Draft fisheries policy pitches for more reforms


Dumps Letter of Permit regime, seeks to strengthen fishermen’s rights

The final draft of the National Marine Fisheries Policy 2016 has dumped the 25-year-old Letter of Permit regime (LoP), called for strengthening fisherman’s right to realise higher sale price, and strengthen fishermen’s cooperatives as well as improving compensatory packages to fishermen during trawling ban periods.

The draft notes the lack fishermen’s access to institutional credit and promises to offer public finance under liberal conditions considering the risky nature of fishing operations. The role of National Bank of Agriculture and Rural Development will be explored in this connection, said the draft policy released on September 1.

The Union Department of Animal Husbandry, Dairying and Fisheries has called for comments on the draft report within two weeks of its release. The draft was prepared by a seven-member committee of experts headed by S. Ayappan, former director general of Indian Council of Agricultural Research. The committee was constituted at the end of July 2015.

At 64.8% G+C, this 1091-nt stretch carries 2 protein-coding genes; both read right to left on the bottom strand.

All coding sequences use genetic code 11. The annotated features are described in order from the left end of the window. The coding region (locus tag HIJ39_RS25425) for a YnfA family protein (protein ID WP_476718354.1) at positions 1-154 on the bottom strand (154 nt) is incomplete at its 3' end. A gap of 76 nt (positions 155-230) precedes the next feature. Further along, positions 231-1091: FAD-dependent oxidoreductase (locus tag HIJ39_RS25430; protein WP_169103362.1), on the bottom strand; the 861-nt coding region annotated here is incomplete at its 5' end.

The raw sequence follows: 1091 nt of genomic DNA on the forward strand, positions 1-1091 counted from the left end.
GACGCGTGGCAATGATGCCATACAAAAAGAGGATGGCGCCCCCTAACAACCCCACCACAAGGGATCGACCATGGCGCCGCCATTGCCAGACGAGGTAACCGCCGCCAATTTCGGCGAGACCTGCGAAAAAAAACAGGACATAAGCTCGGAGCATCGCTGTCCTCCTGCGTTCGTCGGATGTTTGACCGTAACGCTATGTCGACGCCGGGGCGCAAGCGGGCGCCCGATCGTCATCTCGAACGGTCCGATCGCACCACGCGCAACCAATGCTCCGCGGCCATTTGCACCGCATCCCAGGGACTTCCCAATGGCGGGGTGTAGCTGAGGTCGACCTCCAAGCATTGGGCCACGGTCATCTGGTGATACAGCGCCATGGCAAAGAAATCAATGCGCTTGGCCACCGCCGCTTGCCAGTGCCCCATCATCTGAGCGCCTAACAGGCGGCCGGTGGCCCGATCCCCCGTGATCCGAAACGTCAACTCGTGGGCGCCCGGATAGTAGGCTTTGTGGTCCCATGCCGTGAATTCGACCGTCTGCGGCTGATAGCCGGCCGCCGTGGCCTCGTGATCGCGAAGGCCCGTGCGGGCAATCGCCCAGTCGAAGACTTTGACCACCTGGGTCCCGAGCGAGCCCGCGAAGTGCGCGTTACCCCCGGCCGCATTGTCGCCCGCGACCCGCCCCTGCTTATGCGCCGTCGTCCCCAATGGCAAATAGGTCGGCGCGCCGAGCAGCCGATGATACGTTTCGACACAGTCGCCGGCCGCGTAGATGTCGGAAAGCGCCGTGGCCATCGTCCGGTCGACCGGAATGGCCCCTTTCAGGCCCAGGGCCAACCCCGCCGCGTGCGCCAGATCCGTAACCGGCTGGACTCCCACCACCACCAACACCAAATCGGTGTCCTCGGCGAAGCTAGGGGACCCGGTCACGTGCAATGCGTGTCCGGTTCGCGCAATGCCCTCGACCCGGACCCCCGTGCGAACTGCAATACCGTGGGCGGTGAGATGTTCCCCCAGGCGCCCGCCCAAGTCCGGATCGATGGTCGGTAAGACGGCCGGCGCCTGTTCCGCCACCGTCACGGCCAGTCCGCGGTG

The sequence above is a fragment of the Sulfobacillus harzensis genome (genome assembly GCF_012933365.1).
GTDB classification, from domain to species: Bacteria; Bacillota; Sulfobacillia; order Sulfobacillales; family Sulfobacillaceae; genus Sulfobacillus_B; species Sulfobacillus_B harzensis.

Doing away with the LoP regime has been a long-standing demand. Considering that the LoP scheme has not had the “expected impact” on the goal of “inclusive development,” the government will consider an alternative mechanism for the development of this sector and rescind the existing LoP scheme, said the draft.

Seeks more powers

However, traditional fishermen have sought more powers. The first right of sale and recognition of their rights so that big money investors are kept away from the sector are some of the key demands by the traditional fishers, said Charles George of Trade Union Centre of India.

The fishermen have also demanded that powers over the area beyond the 200 nautical mile should be brought under the Concurrent List and that States’ powers should be extended to waters over 36 nautical miles instead of the present 12 nautical miles.

Mr. George also alleged that the recommendations that were prepared in consultation with the stakeholders had been “sabotaged” by a group of bureaucrats to the detriment of the fisheries sector. Some of the recommendations submitted by the stakeholders had been done away with in the final draft. The recommendations excluded from the draft include demands on fishermen’s rights in connection with the Coastal Zone Regulation and the long-pending aquarian reforms.

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Printable version | Nov 22, 2019 8:22:36 AM |

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